Therefore, for an insurance carrier to avoid providing a defense, it must affirmatively negate any possibility of coverage. You need not prove that coverage exists; rather, the burden is on the carrier to prove that coverage does not and cannot exist. "To prevail, the insured must prove the existence of a potential for coverage, while the insurer must establish the absence of any such potential. In other words, the insured need only show that the underlying claim may fall within the policy coverage; the insurer must prove it cannot." Montrose, 6 C4th at 300. In practice, the shifting of this burden should make it much more difficult for a carrier to avoid providing a defense. The carrier cannot escape its duty by simply opining that coverage is doubtful or even highly unlikely.
In order to defeat a duty to defend, the insurer "must establish as a matter of law that there was no potential coverage for third party claims." A-H Plating Inc. v American Nat'l Fire Ins. Co. (1997) 57 CA4th 427, 443. This means that the insurance carrier must prove that the underlying complaint against its insured "can by no conceivable theory raise a single issue which could bring it within the policy coverage." Charles E. Thomas Co. v Transamerica Ins. Group (1998) 62 CA4th 379, 380.
Prisoner of the Complaint?
Even if it appears that the carrier can make such a showing, you are not necessarily out of luck. A defense may still be warranted. Insurers often try to hide behind the four corners of a plaintiff's complaint as the justification for refusing a defense. Essentially, if the plaintiff does not precisely allege a misappropriation of advertising ideas occurring in the course of your client's advertising activities, the carrier will argue that there is no conceivable basis for coverage under the complaint as pleaded.
Fortunately, California law does not make the insured a prisoner of the words used by the plaintiff in its complaint. If the carrier learns of facts from any source that might reveal the potential for coverage, a defense is required. Thus, the duty to defend "is not measured by the technical legal cause of action pleaded in the underlying third party complaint, but rather by the potential for liability under the policy's coverage as revealed by the facts alleged in the complaint or otherwise known to the insurer." CNA Casualty v Seaboard Surety Co. (1996) 176 CA3d 598, 606. Rather, "the duty to defend should be fixed by the facts which the insurer learns from the complaint, the insured, or other sources. An insurer, therefore, bears a duty to defend its insured whenever it ascertains facts which give rise to the potential of liability under the policy." 176 CA3d at 607, quoting Gray v Zurich Ins. Co. (1966) 65 C2d 263, 276-277. Thus, although the complaint filed in the underlying action is certainly the initial source of information, the insurer must consider additional information it obtains from other sources.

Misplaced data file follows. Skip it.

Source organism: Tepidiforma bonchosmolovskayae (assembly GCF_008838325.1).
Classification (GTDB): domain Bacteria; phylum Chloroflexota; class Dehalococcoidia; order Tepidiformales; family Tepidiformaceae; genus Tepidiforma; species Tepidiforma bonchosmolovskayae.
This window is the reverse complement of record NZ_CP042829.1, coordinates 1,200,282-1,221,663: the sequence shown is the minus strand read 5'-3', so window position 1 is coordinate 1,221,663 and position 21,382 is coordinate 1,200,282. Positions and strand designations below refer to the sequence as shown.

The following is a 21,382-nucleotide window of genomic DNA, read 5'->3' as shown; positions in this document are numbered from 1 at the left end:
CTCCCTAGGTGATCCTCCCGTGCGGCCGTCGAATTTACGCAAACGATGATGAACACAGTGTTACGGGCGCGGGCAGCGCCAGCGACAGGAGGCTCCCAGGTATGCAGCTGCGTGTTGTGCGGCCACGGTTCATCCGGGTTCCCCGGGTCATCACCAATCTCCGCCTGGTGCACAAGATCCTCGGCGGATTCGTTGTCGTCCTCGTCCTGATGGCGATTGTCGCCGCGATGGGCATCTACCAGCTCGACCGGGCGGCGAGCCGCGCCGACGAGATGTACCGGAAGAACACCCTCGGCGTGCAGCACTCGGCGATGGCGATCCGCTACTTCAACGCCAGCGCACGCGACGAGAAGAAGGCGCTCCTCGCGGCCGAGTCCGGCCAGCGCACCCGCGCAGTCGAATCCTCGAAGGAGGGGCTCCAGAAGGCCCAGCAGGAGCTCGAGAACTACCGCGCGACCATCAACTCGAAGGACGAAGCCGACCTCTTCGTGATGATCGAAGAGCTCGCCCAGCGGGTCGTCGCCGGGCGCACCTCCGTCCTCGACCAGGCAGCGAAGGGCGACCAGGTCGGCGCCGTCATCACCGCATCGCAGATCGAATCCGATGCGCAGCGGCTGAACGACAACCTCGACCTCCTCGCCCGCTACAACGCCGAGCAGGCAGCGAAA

In general, failure to make an adequate investigation before denying a claim will bar the carrier from denying coverage. Stalberg v Western Title Ins. Co. (1991) 230 CA3d 1223, 1233.
Even if there is no coverage for the acts as alleged within the complaint, the existence of additional facts will trigger a duty to defend when, because of those facts, the complaint could reasonably be amended to give rise to a liability that would be covered. Montrose, 6 C4th at 299.
Uses of Discovery
Presumably the extrinsic facts can be developed through discovery or can be furnished by the insured outside the formal discovery process. For example, assume that the whiz-kid employee is alleged to have misappropriated the competitor's client list and its method for mass-producing its product. These allegations, of themselves, probably do not give rise to a duty to defend, since there is no allegation that any of the competitor's ad-vertising ideas or its style of doing business was misappropriated in the course of your client's ad-vertising activities. Sentex, 93 F3d at 581.
Suppose, however, that prior to litigation the competitor wrote your client several cease and desist letters in which it complained about your client's distribution of brochures to customers, promoting a supposedly new product that allegedly bore a striking resemblance to some of the competitor's marketing material. Notwithstanding the precise allegations of the complaint, this extrinsic evidence will likely trigger the carrier's duty to defend. You should alert the carrier to such facts that give rise to the potential that the client may have misappropriated its competitor's style of doing business in the course of the widespread distribution of promotional material.
Coverage provided by the advertising injury provision of a CGL policy is not a panacea for every allegation that could be brought against a business for misappropriation of trade secrets. As demonstrated above, carriers often put the insured through the task of proving that coverage exists, or they will blind themselves to any relevant facts that are not specifically alleged in the complaint. However, if you are familiar with the laws that interpret advertising injury coverage, as well as those cases that discuss, in general terms, a carrier's duty to defend, you will be in a much better position to argue to the carrier that the insured is entitled to a defense.
Drew E. Pomerance is a business trial lawyer specializing in insurance issues at Roxborough, Pomerance, Gallegos & Nye in Los Angeles.
Article updated: December 2003